Four years of crisis in the Philippines: What’s happening next?
After years of economic hardship, the Philippines is on the brink of a fourth financial crisis in 15 years.
“The Philippines is facing the worst economic crisis since the 1990s,” the International Monetary Fund’s latest World Economic Outlook (WEP) states.
“The country’s public finances are in dire straits.
The Philippines faces a growing number of serious economic and fiscal challenges.”
“Poverty, social insecurity, rising income inequality and economic stagnation have been the major issues of concern since the end of the decade,” it adds.
In the wake of the economic downturn, the government has introduced measures to boost the economy, including the introduction of a tax on the country’s high-cost goods such as luxury goods, cars and luxury goods.
The country is expected to record a net loss of $1.3 trillion (£872bn) in 2014-15, according to IMF projections.
Yet the IMF warned that the country would still struggle to pay back debts, which would cause further hardship.
According to the latest report from the World Bank, the country is in a financial position that it will struggle to repay over the next five years.
“Despite the current economic challenges, the recovery from the crisis has been slow and fragile,” the report said.
What is happening now?
The World Bank said that while the country has managed to bring back some private sector jobs, the economy remains severely reliant on the government.
“The economic recovery has not been rapid enough to ensure a solid return to full employment, which is essential to the recovery of the Philippine economy,” it said.
In February, President Rodrigo Duterte announced plans to ease restrictions on the flow of capital to the economy.
But critics have questioned the government’s intentions, accusing the government of a series of scandals.
President Rodrigo Duterte has announced that he will lift the capital controls imposed by his predecessor, Benigno Aquino III, in March 2014, and allow the foreign investment to continue.
However, the World Trade Organization has warned the Philippines to “fully implement the measures” to reduce its trade deficit with China, which has overtaken the Philippines as the second largest economy in the world in the last 10 years.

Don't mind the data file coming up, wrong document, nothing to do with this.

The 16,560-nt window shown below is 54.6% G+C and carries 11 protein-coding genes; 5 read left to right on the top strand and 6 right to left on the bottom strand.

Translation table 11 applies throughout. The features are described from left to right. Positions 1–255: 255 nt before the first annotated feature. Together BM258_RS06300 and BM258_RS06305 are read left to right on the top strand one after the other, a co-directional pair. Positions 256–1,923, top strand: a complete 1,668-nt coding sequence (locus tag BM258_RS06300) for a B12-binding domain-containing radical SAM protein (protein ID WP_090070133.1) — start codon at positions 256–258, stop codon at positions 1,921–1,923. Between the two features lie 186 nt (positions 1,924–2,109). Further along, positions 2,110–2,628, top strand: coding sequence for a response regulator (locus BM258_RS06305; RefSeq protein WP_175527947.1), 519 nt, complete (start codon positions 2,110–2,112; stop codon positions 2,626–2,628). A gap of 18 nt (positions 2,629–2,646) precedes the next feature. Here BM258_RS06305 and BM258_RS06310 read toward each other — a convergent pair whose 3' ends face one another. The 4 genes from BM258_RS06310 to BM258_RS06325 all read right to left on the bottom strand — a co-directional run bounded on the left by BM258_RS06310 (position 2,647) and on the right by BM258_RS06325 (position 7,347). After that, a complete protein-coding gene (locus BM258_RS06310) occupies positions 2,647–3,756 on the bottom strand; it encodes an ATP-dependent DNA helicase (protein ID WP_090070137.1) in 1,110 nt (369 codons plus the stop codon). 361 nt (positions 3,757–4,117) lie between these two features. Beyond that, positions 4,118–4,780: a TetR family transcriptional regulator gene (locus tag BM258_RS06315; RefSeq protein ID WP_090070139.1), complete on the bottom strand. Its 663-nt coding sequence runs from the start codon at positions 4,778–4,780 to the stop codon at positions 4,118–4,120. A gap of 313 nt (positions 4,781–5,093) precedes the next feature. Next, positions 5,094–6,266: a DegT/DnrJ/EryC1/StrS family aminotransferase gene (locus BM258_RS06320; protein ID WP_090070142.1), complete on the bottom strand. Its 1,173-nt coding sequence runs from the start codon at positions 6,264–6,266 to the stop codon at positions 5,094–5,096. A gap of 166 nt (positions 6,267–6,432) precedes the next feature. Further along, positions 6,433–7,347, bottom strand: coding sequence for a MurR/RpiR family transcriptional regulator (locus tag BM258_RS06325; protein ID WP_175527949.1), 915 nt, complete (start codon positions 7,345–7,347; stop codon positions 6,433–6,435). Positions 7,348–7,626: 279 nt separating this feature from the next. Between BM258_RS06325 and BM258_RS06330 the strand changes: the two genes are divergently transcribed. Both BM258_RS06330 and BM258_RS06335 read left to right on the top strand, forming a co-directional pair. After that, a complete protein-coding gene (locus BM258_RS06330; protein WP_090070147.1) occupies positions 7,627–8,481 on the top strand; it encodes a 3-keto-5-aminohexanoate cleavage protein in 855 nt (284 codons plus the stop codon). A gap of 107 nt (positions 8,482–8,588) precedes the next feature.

What can the country do?
There are two ways to help the Philippines, both of which have the backing of the international community, the International Federation of Red Cross and Red Crescent Societies (IFRC) said.
The first way is by encouraging the private sector to return to normal and grow the economy through investment.
Governments should encourage the private sectors to invest in the country, especially those in the agriculture sector, and encourage them to invest locally.
To that end, governments should encourage businesses to increase their capacity to employ more people, particularly women.
Second, by supporting the government to take measures to increase the countrys infrastructure, which could include improving road and rail networks and creating more job opportunities.
These measures could include boosting the national debt and spending on health, education and public works, according the report.
Why are the Philippines facing such a crisis?
Despite the problems facing the Philippines over the last five years, there has been a growing belief that the economy is going to recover.
As one of the wealthiest countries in the Americas, the GDP per capita is almost $25,000.
Its economic recovery could see the Philippines surpass China as the number one economy in Asia by the year 2030.
This could lead to a sharp rise in trade and investment flows, which will allow the country to recover its position as the world’s second-biggest economy.
“This country has shown great resilience and resilience, with no major shocks to its growth trajectory and an improving global outlook,” said the IFRC’s head of strategy, David Moya.
How long can the Philippines keep going?
As the Philippines continues to struggle to return its economy to normal, the international financial system is expected not to take its eye off the ball.
Its central bank governor has also warned that if the country does not achieve growth and full employment it will be forced to devalue its currency and devalue other foreign currencies to ensure its debt repayment.